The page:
Family Practice: Christmas on layawayWritten by Shannon Szyperski | | email@example.com
Every year about this time I make myself the same promise: I will get my Christmas preparations done early and spend the rest of the season making the most wonderful time of the year actually seem wonderful. I used to think that I had to wait at least until Black Friday to start gathering gifts and making out cards. However, after years of lumbering through Christmas day on two or three hours of sleep due to Christmas Eve loose-end tying, I have realized that it may be acceptable to start the holiday season as soon as the filled Halloween buckets hit the highest kitchen shelf.
By Thanksgiving, I am ready to put up the tree, make some hot cocoa, watch every holiday movie ever made and completely immerse myself and my family in all things Christmas. Admittedly, this hasn’t actually happened in the last 12 years, but I keep dreaming the dream nonetheless. Starting to prepare after the turkey has been carved just doesn’t seem to leave enough time to get it all done. Fortunately, U.S. retailers agree and are planning their sales accordingly.
I discovered the curtains that I had disgustedly turned my back on at $60 a panel were caught up in an early November Christmas-is-coming half off sale at $29.99, and I promptly even found a $10 off of $25 printable coupon floating around cyber world. By my calculations, if my husband, Mike, and I went in with two coupons and each bought one of the panels, we could walk away with the $120 pair for $39.98 plus tax. Not too shabby.
I actually didn’t want to start off my holiday shopping with a curtain gift to our house, but the vertical blinds that have graced our sliding door since before we moved in have reached a lowly state. Each twist of the wand seems to send at least one or two of the temperamental slats careening not-so-gently to the floor. If it were up to me, each of the cracked floor dwellers would have found a permanent home violently tucked into the nearest trash can, eventually leaving our back door looking like the top floor of a hockey player’s grin. For some reason, however, my husband has insisted on carefully repairing each slat with masking tape and returning it to its original spot no matter how many times each one tries to run away from home.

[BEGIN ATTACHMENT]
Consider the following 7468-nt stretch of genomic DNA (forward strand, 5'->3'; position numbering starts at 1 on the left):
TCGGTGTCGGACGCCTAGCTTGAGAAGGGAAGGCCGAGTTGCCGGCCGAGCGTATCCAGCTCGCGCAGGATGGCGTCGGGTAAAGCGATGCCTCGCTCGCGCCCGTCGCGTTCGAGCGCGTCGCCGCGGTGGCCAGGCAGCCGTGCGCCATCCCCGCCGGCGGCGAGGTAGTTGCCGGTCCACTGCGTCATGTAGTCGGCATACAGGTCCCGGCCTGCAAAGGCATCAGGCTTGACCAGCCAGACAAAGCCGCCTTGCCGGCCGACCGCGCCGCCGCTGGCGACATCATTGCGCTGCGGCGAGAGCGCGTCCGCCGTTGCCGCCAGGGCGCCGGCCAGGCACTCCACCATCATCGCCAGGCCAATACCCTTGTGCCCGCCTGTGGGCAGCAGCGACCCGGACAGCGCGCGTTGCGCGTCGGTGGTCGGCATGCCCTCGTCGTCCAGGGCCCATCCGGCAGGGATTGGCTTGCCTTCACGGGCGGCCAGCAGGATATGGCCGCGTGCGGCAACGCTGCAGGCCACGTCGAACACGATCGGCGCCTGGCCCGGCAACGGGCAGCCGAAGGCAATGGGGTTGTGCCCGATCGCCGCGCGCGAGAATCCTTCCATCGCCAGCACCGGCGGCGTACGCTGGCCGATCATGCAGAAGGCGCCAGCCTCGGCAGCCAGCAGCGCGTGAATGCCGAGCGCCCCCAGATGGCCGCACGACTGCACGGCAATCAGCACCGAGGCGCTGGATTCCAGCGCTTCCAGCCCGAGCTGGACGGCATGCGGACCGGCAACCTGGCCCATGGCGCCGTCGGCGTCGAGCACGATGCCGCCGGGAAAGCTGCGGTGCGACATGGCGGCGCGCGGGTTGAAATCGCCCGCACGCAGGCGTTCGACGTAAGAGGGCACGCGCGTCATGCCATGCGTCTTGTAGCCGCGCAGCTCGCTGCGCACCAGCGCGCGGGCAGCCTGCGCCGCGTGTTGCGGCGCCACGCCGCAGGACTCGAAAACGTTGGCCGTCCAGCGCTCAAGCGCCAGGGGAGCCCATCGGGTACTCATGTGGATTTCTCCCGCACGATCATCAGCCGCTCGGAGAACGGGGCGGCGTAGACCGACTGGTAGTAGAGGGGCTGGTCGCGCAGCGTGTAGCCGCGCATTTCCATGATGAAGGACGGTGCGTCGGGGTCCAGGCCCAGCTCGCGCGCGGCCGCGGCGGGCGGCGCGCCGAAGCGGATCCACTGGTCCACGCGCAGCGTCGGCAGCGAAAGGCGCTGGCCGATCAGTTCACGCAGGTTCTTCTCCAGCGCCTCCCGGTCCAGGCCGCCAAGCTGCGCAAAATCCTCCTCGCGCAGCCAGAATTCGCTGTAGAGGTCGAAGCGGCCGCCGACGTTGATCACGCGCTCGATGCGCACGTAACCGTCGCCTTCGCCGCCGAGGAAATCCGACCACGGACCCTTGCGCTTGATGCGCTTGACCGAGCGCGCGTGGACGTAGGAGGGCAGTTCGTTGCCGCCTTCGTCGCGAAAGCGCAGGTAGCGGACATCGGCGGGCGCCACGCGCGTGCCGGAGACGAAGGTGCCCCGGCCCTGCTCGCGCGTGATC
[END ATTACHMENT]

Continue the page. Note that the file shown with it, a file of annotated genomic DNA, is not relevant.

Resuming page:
Partially due to an already-bustling autumn and partially due to sheer procrastination, we ended up loading our children into the van about 7:30 p.m. on a school night to slide in under the curtain sale wire. With the end of daylight savings time knocking all three kids out before we even pulled into the store parking lot, I took the first purchasing shift while Mike did the parking lot drive-around. As I nestled into the drapery section, it quickly became obvious that the store’s sale orchestraters were a step ahead of me. The half-off online sale was a “buy one get one for 99 cents” sale in store, thus rendering our one coupon per customer plan no better than the $10 off of $50 online coupon I could have used from the comfort of my own home. To add insult to injury, the curtains I had come for were not even in stock.
Refusing to pass up the peaceful shopping opportunity three sleeping kids offer and go home empty-handed, Mike did another parking lot drive-around while I attempted to secure the most discounted and desired pre-season sale toys. After struggling to find re-located aisles and already-out-of-stock items, I managed to gather enough in-stock items to fill in the space from my fingertips up to my chin.
Short just over a dollar to qualify for my $10 gift card with $35 purchase, I had to quickly grab an inexpensive item to take my total into bonus territory. When I returned to finally check out, I ended up stuck in the all-too-familiar waiting-for-assistance vacuum. While I stood wondering how good it would feel just to momentarily lay my head on the counter, my cell phone rang with my awake, out-her-mind toddler screaming on the other end. After taking a minute to reconcile the amount of time I thought I had left to wait for my cashier with the amount of time I thought my husband could endure the confined-space crying, I made an out-of-character run for the door.
Being someone who would dutifully return a candy bar I had changed my mind about to the opposite corner of any size store, I’m still cringing over who had to put back my would-be purchase. More regrettable is a much-needed Christmas shopping kick-start being put on layaway. I’m headed for mid-November without any presents under my belt, and it’s already beginning to look a lot like Christmas.
Shannon and her husband Michael are raising three children in Sylvania. E-mail her at firstname.lastname@example.org.